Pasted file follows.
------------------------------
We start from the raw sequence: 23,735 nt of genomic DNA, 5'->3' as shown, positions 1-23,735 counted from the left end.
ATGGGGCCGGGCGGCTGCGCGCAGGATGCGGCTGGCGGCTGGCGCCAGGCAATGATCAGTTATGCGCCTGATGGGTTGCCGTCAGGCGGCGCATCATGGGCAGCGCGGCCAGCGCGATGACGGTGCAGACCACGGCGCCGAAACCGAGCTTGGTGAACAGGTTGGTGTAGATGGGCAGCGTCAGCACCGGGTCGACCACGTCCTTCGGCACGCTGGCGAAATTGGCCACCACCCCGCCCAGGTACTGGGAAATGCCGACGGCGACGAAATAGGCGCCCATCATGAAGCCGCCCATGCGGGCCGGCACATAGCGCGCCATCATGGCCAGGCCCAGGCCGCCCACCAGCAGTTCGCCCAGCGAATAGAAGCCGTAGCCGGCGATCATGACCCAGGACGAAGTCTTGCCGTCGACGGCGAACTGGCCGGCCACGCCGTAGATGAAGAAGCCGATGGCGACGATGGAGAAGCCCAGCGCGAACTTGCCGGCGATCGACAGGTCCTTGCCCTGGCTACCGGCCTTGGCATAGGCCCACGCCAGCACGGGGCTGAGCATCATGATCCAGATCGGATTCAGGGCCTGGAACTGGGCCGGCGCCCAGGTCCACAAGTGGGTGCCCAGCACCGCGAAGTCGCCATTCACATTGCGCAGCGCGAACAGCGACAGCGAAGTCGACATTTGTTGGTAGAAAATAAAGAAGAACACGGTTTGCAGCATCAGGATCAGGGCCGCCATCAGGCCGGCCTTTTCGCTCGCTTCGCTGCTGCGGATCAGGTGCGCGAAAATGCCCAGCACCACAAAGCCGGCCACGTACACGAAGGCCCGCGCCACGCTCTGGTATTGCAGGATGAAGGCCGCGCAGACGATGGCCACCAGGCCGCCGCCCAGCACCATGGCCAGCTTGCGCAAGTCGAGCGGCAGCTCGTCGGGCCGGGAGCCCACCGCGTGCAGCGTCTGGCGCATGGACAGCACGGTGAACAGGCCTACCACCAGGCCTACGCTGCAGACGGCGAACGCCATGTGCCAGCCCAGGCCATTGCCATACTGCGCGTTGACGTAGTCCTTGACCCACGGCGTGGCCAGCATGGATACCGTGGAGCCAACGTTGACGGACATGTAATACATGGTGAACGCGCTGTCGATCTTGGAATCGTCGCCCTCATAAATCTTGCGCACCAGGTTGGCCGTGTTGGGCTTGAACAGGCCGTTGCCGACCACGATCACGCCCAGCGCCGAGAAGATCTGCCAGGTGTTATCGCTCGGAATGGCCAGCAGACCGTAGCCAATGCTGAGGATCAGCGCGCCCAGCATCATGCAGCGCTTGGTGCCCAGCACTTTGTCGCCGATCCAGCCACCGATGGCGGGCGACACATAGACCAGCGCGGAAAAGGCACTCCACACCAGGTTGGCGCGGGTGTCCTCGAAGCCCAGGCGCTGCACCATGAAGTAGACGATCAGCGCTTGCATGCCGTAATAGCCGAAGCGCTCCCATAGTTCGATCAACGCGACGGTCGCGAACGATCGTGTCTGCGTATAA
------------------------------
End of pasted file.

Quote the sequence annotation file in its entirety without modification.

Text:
We start from the raw sequence: 23,735 nt of genomic DNA, 5'->3' as shown, positions 1-23,735 counted from the left end.
ATGGGGCCGGGCGGCTGCGCGCAGGATGCGGCTGGCGGCTGGCGCCAGGCAATGATCAGTTATGCGCCTGATGGGTTGCCGTCAGGCGGCGCATCATGGGCAGCGCGGCCAGCGCGATGACGGTGCAGACCACGGCGCCGAAACCGAGCTTGGTGAACAGGTTGGTGTAGATGGGCAGCGTCAGCACCGGGTCGACCACGTCCTTCGGCACGCTGGCGAAATTGGCCACCACCCCGCCCAGGTACTGGGAAATGCCGACGGCGACGAAATAGGCGCCCATCATGAAGCCGCCCATGCGGGCCGGCACATAGCGCGCCATCATGGCCAGGCCCAGGCCGCCCACCAGCAGTTCGCCCAGCGAATAGAAGCCGTAGCCGGCGATCATGACCCAGGACGAAGTCTTGCCGTCGACGGCGAACTGGCCGGCCACGCCGTAGATGAAGAAGCCGATGGCGACGATGGAGAAGCCCAGCGCGAACTTGCCGGCGATCGACAGGTCCTTGCCCTGGCTACCGGCCTTGGCATAGGCCCACGCCAGCACGGGGCTGAGCATCATGATCCAGATCGGATTCAGGGCCTGGAACTGGGCCGGCGCCCAGGTCCACAAGTGGGTGCCCAGCACCGCGAAGTCGCCATTCACATTGCGCAGCGCGAACAGCGACAGCGAAGTCGACATTTGTTGGTAGAAAATAAAGAAGAACACGGTTTGCAGCATCAGGATCAGGGCCGCCATCAGGCCGGCCTTTTCGCTCGCTTCGCTGCTGCGGATCAGGTGCGCGAAAATGCCCAGCACCACAAAGCCGGCCACGTACACGAAGGCCCGCGCCACGCTCTGGTATTGCAGGATGAAGGCCGCGCAGACGATGGCCACCAGGCCGCCGCCCAGCACCATGGCCAGCTTGCGCAAGTCGAGCGGCAGCTCGTCGGGCCGGGAGCCCACCGCGTGCAGCGTCTGGCGCATGGACAGCACGGTGAACAGGCCTACCACCAGGCCTACGCTGCAGACGGCGAACGCCATGTGCCAGCCCAGGCCATTGCCATACTGCGCGTTGACGTAGTCCTTGACCCACGGCGTGGCCAGCATGGATACCGTGGAGCCAACGTTGACGGACATGTAATACATGGTGAACGCGCTGTCGATCTTGGAATCGTCGCCCTCATAAATCTTGCGCACCAGGTTGGCCGTGTTGGGCTTGAACAGGCCGTTGCCGACCACGATCACGCCCAGCGCCGAGAAGATCTGCCAGGTGTTATCGCTCGGAATGGCCAGCAGACCGTAGCCAATGCTGAGGATCAGCGCGCCCAGCATCATGCAGCGCTTGGTGCCCAGCACTTTGTCGCCGATCCAGCCACCGATGGCGGGCGACACATAGACCAGCGCGGAAAAGGCACTCCACACCAGGTTGGCGCGGGTGTCCTCGAAGCCCAGGCGCTGCACCATGAAGTAGACGATCAGCGCTTGCATGCCGTAATAGCCGAAGCGCTCCCATAGTTCGATCAACGCGACGGTCGCGAACGATCGTGTCTGCGTATAA